PHILADELPHIA - Women with breast cancer have more aggressive disease and lower survival rates if they are overweight or obese, according to findings published in the March 15 issue of Clinical Cancer Research, a journal of the American Association for Cancer Research.
"The more obese a patient is, the more aggressive the disease," said Massimo Cristofanilli, MD, associate professor of medicine in the Department of Breast Medical Oncology at The University of Texas M.D. Anderson Cancer Center. "We are learning that the fat tissue may increase inflammation that leads to more aggressive disease."
Cristofanilli and colleagues observed 606 women with locally advanced breast cancer. These women were classified by body mass index into the following three groups: normal/underweight (24.9 or below), overweight (at least 25 but less than 30) or obese (more than 30). Body mass index is calculated by dividing a person's weight by their height.
At five years, overall survival was 56.8 percent among obese women, 56.3 percent among overweight women and 67.4 percent among normal weight women. The 10-year survival rate was 42.7 percent among obese women, 41.8 percent among overweight women and 56.5 percent among normal weight women.
The rate of inflammatory breast cancer, previously shown to have worse outcomes than non-inflammatory breast cancer, among obese women was 45 percent compared with 30 percent in overweight women and only 15 percent in women considered normal weight, researchers found.
Risk of breast cancer recurrence was also higher in obese or overweight women. By five years, 50.8 percent of obese women reported a recurrence compared with 38.5 percent of normal weight women. By 10 years, the rate of recurrence was 58 percent among obese women and 45.4 percent among normal weight women.
"Obesity goes far beyond just how a person looks or any physical strain from carrying around extra weight. Particular attention should be paid to our overweight patients," Cristofanilli said.
Cristofanilli said physicians need to pay close attention to breast cancer patients because commonly used drugs, such as tamoxifen, tend to increase weight gain during treatment.
"We have actually become quite good at managing acute side effects such as nausea in our chemotherapy patients and it goes away within a couple of days," Cristofanilli said.
"Following the nausea, our patients tend to overeat, which further increases their risk of weight gain. We need to implement lifestyle modifications interventions and develop better methods to follow these patients closely."
The study was funded by the Susan G. Komen Foundation, the Nellie B. Connally Fund for Breast Cancer Research and the Inflammatory Breast Cancer Research Group.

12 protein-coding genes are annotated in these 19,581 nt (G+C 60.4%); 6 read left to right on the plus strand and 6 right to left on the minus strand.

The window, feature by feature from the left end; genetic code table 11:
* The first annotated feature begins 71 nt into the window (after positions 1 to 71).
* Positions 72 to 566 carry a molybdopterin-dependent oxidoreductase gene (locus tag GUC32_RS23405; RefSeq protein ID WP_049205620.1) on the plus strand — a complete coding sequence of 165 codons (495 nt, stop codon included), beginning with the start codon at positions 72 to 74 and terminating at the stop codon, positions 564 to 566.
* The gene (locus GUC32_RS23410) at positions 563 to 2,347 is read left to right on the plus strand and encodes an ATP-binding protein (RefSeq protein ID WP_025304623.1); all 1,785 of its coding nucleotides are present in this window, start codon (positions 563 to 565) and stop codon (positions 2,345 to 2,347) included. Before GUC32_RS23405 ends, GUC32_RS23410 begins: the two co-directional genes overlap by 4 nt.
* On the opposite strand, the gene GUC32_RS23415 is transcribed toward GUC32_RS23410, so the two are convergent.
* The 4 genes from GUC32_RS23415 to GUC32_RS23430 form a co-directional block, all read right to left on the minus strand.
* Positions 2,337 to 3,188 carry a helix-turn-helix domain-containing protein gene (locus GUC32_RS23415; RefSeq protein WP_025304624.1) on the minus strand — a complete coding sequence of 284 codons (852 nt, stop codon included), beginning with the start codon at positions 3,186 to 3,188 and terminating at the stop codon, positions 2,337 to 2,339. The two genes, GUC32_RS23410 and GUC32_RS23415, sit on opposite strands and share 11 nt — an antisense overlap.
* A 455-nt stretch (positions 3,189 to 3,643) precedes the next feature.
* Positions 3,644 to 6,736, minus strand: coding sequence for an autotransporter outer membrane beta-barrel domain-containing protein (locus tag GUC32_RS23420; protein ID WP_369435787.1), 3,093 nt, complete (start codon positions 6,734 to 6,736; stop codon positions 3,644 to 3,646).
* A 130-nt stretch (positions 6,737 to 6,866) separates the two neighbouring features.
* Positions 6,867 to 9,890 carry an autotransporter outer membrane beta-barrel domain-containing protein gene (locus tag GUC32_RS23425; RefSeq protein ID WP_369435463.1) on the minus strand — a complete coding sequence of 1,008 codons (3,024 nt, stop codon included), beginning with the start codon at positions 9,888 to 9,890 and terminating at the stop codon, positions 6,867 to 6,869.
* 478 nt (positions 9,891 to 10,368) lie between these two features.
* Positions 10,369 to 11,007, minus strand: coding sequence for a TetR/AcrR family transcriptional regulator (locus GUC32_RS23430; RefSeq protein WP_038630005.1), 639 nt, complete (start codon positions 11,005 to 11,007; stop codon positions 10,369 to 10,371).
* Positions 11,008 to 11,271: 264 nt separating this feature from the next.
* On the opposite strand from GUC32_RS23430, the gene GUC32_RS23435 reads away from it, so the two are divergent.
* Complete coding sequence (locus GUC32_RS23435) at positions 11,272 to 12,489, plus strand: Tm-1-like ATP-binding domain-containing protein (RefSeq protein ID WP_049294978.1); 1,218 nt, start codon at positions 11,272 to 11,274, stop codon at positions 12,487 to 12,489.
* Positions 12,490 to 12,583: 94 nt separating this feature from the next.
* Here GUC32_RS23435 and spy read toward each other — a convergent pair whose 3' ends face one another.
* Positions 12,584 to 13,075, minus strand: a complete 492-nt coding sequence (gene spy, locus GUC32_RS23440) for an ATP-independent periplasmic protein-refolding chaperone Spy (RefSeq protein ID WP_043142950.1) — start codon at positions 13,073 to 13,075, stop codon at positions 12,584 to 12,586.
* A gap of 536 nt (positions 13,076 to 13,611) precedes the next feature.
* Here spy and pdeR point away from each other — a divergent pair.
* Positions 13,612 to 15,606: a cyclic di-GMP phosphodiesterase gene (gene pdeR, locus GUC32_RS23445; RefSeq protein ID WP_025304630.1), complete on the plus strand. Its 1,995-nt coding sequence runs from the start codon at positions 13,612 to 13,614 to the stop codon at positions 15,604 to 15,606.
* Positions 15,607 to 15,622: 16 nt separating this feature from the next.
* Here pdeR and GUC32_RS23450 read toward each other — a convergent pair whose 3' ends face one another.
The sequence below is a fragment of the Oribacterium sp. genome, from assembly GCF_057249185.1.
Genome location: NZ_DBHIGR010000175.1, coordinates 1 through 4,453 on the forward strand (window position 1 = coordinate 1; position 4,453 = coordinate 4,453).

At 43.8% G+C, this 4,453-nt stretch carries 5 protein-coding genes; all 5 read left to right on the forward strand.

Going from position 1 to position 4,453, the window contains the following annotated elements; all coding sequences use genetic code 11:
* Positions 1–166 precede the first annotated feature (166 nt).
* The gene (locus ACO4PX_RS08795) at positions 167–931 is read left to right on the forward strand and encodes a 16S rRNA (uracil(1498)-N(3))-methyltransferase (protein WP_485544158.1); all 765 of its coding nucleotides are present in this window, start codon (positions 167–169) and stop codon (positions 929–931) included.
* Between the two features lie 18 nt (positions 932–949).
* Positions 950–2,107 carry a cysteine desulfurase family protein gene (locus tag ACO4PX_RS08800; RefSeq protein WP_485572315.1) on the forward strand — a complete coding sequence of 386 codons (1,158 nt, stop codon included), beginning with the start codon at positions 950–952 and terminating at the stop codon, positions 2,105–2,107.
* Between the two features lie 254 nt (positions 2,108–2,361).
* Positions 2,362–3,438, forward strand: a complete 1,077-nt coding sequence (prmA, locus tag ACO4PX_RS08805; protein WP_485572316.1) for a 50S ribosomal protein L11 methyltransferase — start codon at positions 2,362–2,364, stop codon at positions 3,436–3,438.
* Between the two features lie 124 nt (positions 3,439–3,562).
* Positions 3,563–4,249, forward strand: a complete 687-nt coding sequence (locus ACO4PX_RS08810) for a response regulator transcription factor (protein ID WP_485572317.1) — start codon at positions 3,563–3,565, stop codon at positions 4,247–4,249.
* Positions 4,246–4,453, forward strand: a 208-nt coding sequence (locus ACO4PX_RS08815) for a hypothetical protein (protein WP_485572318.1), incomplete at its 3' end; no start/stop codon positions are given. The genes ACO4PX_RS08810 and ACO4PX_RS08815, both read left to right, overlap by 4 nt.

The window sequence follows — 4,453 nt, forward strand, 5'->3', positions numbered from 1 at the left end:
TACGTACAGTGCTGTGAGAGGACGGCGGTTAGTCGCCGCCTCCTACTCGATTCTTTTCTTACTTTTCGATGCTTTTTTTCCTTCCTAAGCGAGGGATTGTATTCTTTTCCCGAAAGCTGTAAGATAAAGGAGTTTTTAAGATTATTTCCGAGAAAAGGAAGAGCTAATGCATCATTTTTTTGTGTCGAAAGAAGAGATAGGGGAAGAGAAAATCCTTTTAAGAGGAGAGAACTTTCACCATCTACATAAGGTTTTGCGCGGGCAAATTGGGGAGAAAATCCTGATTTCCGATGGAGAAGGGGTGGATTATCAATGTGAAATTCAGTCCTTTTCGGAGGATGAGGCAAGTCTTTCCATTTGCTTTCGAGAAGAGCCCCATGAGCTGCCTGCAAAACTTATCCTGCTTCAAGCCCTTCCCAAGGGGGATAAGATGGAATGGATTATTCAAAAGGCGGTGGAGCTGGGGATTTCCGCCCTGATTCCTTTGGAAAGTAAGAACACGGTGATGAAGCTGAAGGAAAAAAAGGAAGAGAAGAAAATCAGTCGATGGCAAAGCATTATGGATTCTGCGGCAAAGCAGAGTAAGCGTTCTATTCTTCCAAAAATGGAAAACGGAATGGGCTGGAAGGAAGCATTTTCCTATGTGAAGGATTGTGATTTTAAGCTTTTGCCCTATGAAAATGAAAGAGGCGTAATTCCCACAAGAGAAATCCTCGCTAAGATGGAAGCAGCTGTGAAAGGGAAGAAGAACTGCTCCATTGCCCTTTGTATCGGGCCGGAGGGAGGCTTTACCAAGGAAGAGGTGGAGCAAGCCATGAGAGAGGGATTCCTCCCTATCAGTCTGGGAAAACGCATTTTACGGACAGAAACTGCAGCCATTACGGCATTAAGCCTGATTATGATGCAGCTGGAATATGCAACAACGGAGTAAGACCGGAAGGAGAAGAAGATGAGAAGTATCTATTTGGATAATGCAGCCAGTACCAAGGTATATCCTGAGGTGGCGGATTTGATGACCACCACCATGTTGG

The mission of the American Association for Cancer Research is to prevent and cure cancer. Founded in 1907, AACR is the world's oldest and largest professional organization dedicated to advancing cancer research. The membership includes nearly 27,000 basic, translational, and clinical researchers; health care professionals; and cancer survivors and advocates in the United States and more than 70 other countries. AACR marshals the full spectrum of expertise from the cancer community to accelerate progress in the prevention, diagnosis and treatment of cancer through high-quality scientific and educational programs. It funds innovative, meritorious research grants. The AACR Annual Meeting attracts more than 17,000 participants who share the latest discoveries and developments in the field. Special Conferences throughout the year present novel data across a wide variety of topics in cancer research, treatment, and patient care. AACR publishes five major peer-reviewed journals: Cancer Research; Clinical Cancer Research; Molecular Cancer Therapeutics; Molecular Cancer Research; and Cancer Epidemiology, Biomarkers & Prevention. Its most recent publication and its sixth major journal, Cancer Prevention Research, is the only journal worldwide dedicated exclusively to cancer prevention, from preclinical research to clinical trials. The AACR also publishes CR, a magazine for cancer survivors, patient advocates, their families, physicians, and scientists. CR provides a forum for sharing essential, evidence-based information and perspectives on progress in cancer research, survivorship, and advocacy.